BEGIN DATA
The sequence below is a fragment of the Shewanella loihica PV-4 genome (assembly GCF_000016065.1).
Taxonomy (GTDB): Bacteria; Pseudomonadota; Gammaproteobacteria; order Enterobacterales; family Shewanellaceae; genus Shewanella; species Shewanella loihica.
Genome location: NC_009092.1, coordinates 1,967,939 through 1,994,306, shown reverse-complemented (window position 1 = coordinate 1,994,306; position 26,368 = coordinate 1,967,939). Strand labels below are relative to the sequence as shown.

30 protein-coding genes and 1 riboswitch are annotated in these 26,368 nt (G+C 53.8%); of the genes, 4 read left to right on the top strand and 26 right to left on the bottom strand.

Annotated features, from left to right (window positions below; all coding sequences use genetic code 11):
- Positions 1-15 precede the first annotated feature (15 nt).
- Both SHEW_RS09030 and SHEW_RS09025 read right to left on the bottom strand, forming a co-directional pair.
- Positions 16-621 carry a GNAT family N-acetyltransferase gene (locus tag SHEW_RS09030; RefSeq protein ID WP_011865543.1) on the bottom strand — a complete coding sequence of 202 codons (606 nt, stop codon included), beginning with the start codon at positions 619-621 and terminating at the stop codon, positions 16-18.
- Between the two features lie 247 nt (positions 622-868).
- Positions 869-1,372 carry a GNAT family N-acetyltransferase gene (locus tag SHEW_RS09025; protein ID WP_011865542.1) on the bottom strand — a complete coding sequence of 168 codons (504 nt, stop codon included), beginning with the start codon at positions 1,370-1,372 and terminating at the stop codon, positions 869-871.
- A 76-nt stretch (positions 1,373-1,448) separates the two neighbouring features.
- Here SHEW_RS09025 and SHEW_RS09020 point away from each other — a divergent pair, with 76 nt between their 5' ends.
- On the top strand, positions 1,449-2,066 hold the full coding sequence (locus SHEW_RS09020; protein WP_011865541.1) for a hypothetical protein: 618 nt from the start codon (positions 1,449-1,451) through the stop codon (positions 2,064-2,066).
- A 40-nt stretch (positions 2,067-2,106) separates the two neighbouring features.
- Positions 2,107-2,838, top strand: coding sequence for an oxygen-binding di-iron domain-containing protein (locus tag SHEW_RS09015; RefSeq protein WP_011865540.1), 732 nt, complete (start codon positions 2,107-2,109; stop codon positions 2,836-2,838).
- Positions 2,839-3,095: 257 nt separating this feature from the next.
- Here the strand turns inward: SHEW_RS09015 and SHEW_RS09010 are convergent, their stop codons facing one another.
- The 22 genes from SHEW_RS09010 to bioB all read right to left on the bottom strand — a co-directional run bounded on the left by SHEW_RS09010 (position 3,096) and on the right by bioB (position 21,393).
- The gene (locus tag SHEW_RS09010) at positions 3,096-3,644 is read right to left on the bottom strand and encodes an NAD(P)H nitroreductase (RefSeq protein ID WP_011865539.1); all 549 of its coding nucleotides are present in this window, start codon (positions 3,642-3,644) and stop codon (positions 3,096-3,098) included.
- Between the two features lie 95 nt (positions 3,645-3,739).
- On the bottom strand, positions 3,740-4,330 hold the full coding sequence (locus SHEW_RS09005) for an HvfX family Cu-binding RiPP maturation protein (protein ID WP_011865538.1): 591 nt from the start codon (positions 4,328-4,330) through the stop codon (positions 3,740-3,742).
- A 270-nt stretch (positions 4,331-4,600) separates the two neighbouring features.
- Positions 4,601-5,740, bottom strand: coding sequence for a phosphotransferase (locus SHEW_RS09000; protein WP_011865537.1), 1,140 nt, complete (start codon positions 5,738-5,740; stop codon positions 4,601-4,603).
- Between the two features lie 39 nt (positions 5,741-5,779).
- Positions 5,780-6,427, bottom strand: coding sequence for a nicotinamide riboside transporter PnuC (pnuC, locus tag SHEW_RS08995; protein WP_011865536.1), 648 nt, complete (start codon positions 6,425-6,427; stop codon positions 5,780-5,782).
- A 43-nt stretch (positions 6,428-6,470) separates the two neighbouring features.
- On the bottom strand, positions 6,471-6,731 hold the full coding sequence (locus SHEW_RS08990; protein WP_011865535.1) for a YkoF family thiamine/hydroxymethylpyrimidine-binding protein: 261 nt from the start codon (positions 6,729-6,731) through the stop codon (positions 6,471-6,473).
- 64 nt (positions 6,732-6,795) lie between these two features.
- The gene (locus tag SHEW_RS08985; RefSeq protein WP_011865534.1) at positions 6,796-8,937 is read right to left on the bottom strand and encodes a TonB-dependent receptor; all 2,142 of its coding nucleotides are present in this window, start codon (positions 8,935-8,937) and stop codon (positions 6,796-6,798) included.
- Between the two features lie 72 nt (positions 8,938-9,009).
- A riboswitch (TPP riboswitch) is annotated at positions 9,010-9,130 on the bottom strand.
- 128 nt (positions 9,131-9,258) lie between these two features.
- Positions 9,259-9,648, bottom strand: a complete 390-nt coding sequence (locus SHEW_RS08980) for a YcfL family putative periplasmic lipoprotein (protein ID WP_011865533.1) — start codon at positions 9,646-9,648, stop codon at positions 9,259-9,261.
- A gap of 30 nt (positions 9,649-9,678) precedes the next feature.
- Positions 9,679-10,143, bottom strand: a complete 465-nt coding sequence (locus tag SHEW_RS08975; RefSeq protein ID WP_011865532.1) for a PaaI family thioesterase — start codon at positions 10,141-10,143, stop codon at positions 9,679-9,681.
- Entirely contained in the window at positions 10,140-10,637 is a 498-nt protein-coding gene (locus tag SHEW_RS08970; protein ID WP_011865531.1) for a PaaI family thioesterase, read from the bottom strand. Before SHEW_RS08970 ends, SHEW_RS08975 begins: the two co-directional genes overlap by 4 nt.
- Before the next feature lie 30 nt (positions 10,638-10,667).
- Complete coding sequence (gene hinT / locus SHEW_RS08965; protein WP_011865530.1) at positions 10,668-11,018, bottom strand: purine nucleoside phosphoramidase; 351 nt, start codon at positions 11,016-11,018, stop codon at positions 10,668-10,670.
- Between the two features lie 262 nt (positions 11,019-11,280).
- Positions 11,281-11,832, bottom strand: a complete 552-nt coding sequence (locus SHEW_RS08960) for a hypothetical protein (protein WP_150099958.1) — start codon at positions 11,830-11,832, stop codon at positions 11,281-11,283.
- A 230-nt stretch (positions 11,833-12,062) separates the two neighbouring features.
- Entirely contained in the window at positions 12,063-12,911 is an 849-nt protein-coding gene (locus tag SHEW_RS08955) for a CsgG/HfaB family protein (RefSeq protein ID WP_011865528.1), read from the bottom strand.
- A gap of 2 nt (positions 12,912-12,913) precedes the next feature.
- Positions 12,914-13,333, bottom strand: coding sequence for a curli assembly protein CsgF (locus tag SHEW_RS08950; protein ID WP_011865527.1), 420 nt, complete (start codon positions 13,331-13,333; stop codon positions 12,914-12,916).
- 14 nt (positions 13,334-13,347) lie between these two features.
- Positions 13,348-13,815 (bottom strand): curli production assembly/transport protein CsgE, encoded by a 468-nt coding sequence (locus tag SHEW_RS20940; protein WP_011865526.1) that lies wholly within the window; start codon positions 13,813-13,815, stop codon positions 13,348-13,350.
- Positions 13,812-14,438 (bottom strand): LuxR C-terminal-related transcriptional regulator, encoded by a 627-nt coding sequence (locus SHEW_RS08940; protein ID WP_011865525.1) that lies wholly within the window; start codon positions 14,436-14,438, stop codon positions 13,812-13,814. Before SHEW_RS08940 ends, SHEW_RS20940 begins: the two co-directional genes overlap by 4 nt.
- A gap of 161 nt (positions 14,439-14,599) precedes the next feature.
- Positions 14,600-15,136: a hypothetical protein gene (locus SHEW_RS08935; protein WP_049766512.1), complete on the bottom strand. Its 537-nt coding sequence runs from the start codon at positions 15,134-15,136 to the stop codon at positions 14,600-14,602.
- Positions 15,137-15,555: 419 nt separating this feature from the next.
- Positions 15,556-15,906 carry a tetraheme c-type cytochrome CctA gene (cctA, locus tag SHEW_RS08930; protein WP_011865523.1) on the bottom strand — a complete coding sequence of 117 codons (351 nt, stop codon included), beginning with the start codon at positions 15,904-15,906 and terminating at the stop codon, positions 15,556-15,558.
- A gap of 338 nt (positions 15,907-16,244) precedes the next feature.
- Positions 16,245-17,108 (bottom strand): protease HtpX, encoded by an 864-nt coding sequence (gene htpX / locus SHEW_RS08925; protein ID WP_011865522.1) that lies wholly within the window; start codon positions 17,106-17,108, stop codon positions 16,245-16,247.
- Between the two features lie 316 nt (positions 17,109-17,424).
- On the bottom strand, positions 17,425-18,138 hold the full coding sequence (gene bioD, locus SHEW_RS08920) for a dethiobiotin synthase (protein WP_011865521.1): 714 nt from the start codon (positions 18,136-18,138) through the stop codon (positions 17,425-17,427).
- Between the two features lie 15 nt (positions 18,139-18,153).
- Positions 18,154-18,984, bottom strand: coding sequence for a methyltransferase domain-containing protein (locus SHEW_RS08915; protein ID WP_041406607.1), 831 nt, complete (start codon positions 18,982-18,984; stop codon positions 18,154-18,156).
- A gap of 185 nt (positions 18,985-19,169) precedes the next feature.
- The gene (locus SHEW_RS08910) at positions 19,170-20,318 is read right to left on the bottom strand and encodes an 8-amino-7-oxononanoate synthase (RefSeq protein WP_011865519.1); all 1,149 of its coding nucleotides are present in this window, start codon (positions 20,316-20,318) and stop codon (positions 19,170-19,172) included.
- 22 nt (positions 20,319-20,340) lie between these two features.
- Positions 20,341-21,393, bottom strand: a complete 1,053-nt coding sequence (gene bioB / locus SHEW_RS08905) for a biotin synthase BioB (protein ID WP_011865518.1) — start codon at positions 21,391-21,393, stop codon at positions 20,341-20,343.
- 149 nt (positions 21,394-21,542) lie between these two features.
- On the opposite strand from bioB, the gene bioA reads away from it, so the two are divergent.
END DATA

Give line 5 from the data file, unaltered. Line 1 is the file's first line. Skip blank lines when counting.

Annotated features, from left to right (window positions below; all coding sequences use genetic code 11):